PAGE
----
As indicated at process block 106, the next step is to reconstruct two 3D images from the two cone beam data sets. There are a number of methods for doing this, but as will be described below in detail, we have discovered a novel image reconstruction method for this particular clinical application. A 3D difference image is then calculated at process block 108 by subtracting the reference 3D image from the contrast enhanced 3D image. The resulting 3D difference image is displayed for the physician who can rotate the vascular structures depicted on the display to obtain the best view of the region of interest. As indicated at process block 110, when a desirable viewing angle is found it is selected and a 2D sliced image is produced as indicated at process block 112. The physician can select additional sliced images and produce corresponding 2D images until all the viewing angles of interest have been examined as indicated at decision block 114. The 3D difference image enables the anatomical structure of the vascular tree in the region of interest to be examined from any angle.
VCTDSA Image Reconstruction
There are three difficulties commonly encountered when reconstructing 3D images from cone beam data sets. First, artifacts will be produced in the 3D image if the cone-beam projection data is not acquired from an appropriate design of the x-ray source orbit. This is a geometric problem of not acquiring views from a sufficient number of angles and is common to cone beam acquisitions with conventional CT systems that employ a single circular acquisition path. This data sufficiency problem is solved in the preferred embodiment of the present invention by acquiring cone beam projection data along a scan path comprised of two circular arcs disposed in perpendicular planes.
A second difficulty is the inability to acquire enough views in a specified time frame to satisfy the Nyquist criteria. This is called undersampling and the commonly believed consequence of undersampling within the prescribed scan path is streak artifacts in the reconstructed image. Most of the streak artifacts are static and are common to both the reference and contrast-enhanced images. We have discovered that undersampling by up to a factor of 50 is possible without producing clinically significant artifacts if a reference image is subtracted from the contrast enhanced image and if the images are isotropic 3D images which spread artifacts out in three dimensions rather than two. Streak artifacts common to both images are removed from the final difference image. As a result, good 3D images can be produced with as few as 300 to 400 views of cone beam data.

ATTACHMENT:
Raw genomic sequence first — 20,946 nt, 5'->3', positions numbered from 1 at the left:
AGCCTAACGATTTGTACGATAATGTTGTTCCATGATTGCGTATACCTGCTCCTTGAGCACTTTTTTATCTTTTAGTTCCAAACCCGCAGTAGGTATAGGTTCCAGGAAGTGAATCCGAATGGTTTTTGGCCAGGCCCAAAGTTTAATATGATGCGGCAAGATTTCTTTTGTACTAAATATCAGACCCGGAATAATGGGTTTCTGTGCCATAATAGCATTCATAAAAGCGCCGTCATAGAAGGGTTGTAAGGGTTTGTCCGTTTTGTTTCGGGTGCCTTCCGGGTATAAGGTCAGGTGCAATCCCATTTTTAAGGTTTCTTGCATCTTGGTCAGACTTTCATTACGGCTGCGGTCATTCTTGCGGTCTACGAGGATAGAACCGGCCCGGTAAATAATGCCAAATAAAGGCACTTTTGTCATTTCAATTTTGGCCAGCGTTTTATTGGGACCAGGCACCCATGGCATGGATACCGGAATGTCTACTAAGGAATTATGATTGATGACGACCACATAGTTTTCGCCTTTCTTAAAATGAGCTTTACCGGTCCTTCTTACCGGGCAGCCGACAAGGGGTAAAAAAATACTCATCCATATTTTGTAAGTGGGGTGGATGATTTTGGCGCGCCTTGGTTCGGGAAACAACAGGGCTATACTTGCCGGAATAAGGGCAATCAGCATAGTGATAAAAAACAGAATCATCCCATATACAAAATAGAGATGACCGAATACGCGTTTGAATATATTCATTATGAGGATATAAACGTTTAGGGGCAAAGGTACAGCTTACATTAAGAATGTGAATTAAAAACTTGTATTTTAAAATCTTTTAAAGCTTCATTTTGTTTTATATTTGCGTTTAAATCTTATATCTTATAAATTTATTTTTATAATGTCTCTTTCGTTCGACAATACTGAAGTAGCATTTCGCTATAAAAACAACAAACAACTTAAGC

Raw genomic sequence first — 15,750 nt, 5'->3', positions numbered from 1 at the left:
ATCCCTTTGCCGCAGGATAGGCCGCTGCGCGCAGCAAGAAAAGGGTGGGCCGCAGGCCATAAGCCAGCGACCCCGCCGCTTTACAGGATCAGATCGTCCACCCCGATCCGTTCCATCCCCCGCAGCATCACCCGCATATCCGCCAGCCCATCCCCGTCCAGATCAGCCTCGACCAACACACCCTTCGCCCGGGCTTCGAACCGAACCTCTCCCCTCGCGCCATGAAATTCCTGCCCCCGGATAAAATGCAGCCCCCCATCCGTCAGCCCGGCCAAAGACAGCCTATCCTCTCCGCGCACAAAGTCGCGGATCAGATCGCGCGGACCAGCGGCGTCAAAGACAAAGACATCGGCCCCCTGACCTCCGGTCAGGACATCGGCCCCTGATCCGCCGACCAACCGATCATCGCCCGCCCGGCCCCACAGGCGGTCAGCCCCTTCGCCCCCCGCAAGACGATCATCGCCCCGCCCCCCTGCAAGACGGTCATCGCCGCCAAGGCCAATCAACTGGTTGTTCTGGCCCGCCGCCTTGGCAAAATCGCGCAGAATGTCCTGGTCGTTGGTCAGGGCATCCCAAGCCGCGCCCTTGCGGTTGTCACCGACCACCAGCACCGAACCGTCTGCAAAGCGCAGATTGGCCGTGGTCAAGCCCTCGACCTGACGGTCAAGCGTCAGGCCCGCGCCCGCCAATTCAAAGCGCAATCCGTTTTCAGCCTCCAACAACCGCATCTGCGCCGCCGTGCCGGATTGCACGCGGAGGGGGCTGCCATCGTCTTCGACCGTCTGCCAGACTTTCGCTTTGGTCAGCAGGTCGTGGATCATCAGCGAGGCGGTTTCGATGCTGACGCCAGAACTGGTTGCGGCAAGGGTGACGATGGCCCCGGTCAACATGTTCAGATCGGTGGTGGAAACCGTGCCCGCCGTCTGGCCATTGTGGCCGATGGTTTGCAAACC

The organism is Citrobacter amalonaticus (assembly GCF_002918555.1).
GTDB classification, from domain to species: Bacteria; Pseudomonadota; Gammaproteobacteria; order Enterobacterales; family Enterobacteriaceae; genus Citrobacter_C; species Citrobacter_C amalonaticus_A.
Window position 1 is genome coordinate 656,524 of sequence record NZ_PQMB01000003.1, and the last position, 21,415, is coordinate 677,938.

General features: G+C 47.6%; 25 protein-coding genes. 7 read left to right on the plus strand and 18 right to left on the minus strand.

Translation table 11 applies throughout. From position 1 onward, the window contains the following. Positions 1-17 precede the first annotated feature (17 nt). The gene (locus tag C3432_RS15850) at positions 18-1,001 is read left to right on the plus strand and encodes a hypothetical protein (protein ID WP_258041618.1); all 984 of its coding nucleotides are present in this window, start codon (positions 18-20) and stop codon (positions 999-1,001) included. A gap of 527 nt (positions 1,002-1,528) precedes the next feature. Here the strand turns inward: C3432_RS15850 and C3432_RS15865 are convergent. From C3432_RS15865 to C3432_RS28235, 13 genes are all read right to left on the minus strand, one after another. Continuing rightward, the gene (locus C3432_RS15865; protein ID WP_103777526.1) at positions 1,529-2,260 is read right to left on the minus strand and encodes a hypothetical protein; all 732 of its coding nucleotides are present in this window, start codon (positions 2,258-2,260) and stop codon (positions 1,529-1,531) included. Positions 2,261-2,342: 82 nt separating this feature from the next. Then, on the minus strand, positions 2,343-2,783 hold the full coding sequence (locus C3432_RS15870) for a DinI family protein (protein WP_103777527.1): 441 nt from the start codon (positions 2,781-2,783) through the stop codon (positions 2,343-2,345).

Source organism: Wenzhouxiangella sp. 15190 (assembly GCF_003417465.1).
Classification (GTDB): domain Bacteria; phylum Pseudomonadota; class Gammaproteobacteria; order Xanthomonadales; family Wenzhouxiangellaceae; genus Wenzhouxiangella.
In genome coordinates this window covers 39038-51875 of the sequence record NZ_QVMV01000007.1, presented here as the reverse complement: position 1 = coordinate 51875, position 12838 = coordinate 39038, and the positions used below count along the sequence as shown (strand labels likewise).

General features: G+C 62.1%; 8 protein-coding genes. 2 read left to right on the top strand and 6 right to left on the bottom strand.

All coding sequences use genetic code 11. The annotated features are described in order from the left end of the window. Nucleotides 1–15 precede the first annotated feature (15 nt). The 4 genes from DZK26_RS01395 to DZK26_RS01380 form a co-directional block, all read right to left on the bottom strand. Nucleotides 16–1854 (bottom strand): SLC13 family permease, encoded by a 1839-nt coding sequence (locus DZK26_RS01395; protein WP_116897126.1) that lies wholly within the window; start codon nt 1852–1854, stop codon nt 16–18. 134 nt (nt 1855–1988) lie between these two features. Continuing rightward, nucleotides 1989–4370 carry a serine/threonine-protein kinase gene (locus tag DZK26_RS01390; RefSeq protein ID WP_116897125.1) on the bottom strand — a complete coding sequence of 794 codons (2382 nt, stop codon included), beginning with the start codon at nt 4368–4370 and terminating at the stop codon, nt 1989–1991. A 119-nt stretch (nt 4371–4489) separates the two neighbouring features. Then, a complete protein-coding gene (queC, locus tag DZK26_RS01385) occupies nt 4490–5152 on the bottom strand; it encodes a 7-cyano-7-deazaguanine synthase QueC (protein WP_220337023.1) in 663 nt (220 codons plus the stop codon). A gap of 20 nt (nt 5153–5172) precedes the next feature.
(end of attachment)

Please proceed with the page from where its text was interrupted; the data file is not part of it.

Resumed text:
A final difficulty with cone beam reconstruction methods is that the rays are divergent instead of parallel. The conventional projection-slice theorem establishes a bridge between the Fourier transform of parallel beam x-ray projections and a slice of the Fourier transform of an image object. In other words, a complete Fourier space of the image object can be constructed from a superposition of the Fourier transform of the parallel beam projections. After the complete Fourier space of the image object is constructed, an inverse Fourier transform can be performed to reconstruct the image of the object. However, this is not valid for divergent rays produced in a cone beam. Various methods have been proposed to approximate the reconstructed image based on parallel beam principles. We have developed a new cone beam reconstruction method which provides an exact reconstructed image from the cone beam data set.
The parallel beam projection-slice theorem tells us how each individual view of projections contributes to Fourier space of an image object. Namely, Fourier space of the image object is constructed from the Fourier transform of the back-projection of the parallel beam projections. In the parallel beam case, the image object is spatially shift-invariant in an individual view of projections. Therefore, it is natural to equally weigh the data during the back-projection. In other words, the detected x-ray attenuation data will be put back uniformly to every point along the projection direction. Thus, the Fourier transform of the back-projected data array only generates non-zero Fourier components in a plane perpendicular to the projections. Namely, a slice in Fourier space is generated by the Fourier transform of the projection data.
However, for the divergent beam projections, the equal weighting scheme is not appropriate because of the diverging nature of the beam. We have found that a proper weighting scheme is to multiply the measured data by a distance-dependent pre-weighting factor
The numerical implementation can be illustrated by the following pseudo code:
There are alternative methods for reconstructing 3D images from acquired cone beam data sets. Two of these are described by:
TDSA Image Acquisition
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As indicated at process block 202, a reference tomosynthesis image is reconstructed from the acquired reference data set. Each acquired view in the reference data set is a radiograph acquired at a specific point on the circular scan path. A 2D image is formed by superimposing these views and translating them with respect to each other. The location of the 2D image plane is determined by the degree of translation and the 2D tomogram can thus be selectively located above or below the system isocenter 36. This reconstruction process is described in more detail below.